Lorcana’s The First Chapter Fully Revealed – Over 40 New Cards Make Their Debut

Over 40 new Lorcana cards revealed!

Disney’s Lorcana trading card game (TCG) has kicked off the week with a preview finale of epic proportions! Below you’ll find over 40 new cards, rounding out their debut set — The First Chapter.


Pumbaa, Friendly Warthog is a four-cost 3/5 that quests for one lore. Pumbaa’s stat line is on par for his cost and generally a well-rounded common.

The loveable Mr. Smee keeps his gentle nature in Lorcana as a three-cost 2/5 with no abilities. He can quest for one lore and be used as a resource in your inkwell.

Cinderella, Gentle and Kind is a four-cost 2/5 that strong for an uncommon. The singer 5 ability allows her to sing songs as if she costs five, and her A Wonderful Dream ability exerts to remove three damage from a princess each turn. She can even quest for two lore on turns where removing damage isn’t necessary.

I can understand why you’d forget this four-cost discard action… Jokes aside, this is another card that gains value for each additional opponent in your game. Paying four to force a two-card discard in a one-on-one game feels bad, but in a multiplayer environment, I could see this being playable.

Aside from being a fan-favorite character, Maximus, Palace Horse is also a great card. A five-cost 4/5, the strong stat line with bodyguard prevents your key characters from being challenged, and then on subsequent turns, he can quest and support your challenging character. The versatility here definitely deserves the super rare rarity.

My initial impression of Rapunzel, Gifted with Healing is that it is incredibly strong – in the top five of my best characters in The First Chapter. Removing damage and drawing up to three cards for four ink is an insane rate and it can slot into just about any deck that cares about card advantage. The 1/5 stat line also makes Rapunzel difficult to defeat in a challenge and questing for two lore each turn is the cherry on top.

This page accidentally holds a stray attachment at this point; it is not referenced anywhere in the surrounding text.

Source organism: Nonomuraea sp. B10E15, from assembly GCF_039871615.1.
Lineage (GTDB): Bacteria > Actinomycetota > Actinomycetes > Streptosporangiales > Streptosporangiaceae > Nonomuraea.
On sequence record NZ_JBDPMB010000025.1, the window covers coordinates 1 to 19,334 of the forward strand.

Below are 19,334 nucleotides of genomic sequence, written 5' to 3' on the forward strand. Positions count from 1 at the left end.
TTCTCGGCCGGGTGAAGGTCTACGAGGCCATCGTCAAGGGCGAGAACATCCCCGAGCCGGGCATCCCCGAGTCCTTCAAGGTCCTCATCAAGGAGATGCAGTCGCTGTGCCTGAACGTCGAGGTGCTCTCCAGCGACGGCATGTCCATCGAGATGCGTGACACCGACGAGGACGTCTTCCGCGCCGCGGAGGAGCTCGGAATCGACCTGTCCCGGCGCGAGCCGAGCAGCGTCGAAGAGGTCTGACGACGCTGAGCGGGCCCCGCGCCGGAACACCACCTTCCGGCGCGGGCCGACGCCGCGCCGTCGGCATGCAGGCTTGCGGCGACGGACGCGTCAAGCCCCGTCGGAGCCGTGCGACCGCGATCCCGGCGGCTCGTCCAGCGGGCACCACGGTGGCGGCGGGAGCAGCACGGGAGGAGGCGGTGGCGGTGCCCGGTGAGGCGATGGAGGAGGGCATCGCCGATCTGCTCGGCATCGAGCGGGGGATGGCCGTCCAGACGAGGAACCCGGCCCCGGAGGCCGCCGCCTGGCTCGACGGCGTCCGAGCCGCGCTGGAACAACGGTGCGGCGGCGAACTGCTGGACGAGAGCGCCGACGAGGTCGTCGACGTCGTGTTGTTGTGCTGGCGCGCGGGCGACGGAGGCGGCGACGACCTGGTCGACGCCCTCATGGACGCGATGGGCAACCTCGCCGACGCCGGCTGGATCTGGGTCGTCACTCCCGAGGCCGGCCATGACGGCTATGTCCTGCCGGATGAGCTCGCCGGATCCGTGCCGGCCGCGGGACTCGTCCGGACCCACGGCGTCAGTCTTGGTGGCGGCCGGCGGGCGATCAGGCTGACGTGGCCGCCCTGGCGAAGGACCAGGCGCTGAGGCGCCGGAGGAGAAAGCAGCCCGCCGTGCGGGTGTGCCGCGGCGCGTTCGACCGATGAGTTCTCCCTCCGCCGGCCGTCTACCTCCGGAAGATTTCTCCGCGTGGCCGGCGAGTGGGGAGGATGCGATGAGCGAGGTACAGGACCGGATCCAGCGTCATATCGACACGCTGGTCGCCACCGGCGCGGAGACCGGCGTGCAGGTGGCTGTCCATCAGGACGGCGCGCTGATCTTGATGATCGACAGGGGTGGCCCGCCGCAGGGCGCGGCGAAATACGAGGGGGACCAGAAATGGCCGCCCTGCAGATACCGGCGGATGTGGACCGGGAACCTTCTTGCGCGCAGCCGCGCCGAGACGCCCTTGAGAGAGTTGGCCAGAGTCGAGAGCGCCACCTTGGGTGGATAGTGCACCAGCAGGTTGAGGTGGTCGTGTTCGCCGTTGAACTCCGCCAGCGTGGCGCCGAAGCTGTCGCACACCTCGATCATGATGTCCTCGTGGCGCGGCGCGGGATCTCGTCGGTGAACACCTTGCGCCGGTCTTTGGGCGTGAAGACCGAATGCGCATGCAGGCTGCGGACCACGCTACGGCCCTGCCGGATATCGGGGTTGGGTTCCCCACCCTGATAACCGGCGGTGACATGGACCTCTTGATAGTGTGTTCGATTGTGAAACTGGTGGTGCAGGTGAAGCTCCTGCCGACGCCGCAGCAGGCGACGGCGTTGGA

Ursula’s Cauldron is a two-cost item that is aligned with amethyst ink. This uncommon allows you to exert it in order to look at the top two cards of your deck and then put one on the top and one on the bottom. While it doesn’t net any card value, being able to manipulate the top of your deck is traditionally a strong effect in trading card games (TCGs), and I wouldn’t be surprised to see this card quickly find a home.

Freeze is a cheap, common action that exerts an opposing character. Exerting an opposing character on your turn is a good way to challenge a problematic glimmer, but keep in mind that character won’t stay exerted once you pass the turn. It’s also important to note that you cannot use this card in your inkwell.

Song decks get another strong tool in Dr. Facilier, Remarkable Gentleman! A three-cost 2/4, his Dreams Made Real ability allows you to look at the top two cards of your deck whenever you play a song, and put one on the top and one on the bottom. Currently, amber has the strongest song synergy, followed by sapphire, but this could turn the tide in amethyst’s favor.

Dr. Facilier, Agent Provocateur is a seven-cost 4/5 that can quest for three lore. While seven ink is a steep cost, the Shift 5 ability will allow you to play the doc for five ink instead if you play it on top of another Dr. Facilier card. His Into the Shadows ability provides great value for decks that plan on doing a lot of challenging. I foresee this rare seeing a good bit of play.

Behold, a new super rare! The Queen, Wicked and Vain is a five-cost 4/5 that has a straight forward ability – exert to draw a card. The Queen can challenge weaker characters when necessary and is difficult to challenge when exerted thanks to her five willpower. Don’t sleep on consistent card draw effects!

Ursula, Power Hungry has arrived, and she is certainly an interesting card. A seven-cost 2/8, Ursula is very difficult to defeat in a challenge and causes each opponent to lose a lore when played. You’ll also draw a card for each lore lost this way, making her one of the first Lorcana cards that expressly gains value when played in games where you have more than one opponent. Despite being a legendary, this card feels a bit weak to me, especially for one-on-one games, but I think she’s a card that could get stronger as more sets are released.


For a common, Tinker Bell, Most Helpful does a lot. A four-cost 2/3, she comes equipped with evasive, can quest for two lore, and can protect one of your other characters by giving it evasive on the turn she’s played.

Next up is Sudden Chill, a two-cost, song that is aligned with emerald ink. Going by other TCG standards, two is rather expensive for a discard effect that your opponent has control over, but the fact that any character you control that costs two or more can sing it in order to cast it for free adds its playability. Plus, if you’re able to consistently recur it, this common can quickly eat away at your opponent’s hand.

A two-cost 1/4, this Drab Little Crab has a lot of stats but no abilities. Look to find Tamatoa in low-curve, go-wide decks.

Mad Hatter, Gracious Host is a five-cost 2/4 that punishes opposing challengers. Questing for three lore is a serious clock, and if your opponent doesn’t have a way to remove him outside of a challenge, you can draw a card thanks to the Tea Party ability.

A two-cost item that discounts the next action you play each turn? Yes please! If an action-based deck becomes viable, I can’t imagine this card being excluded.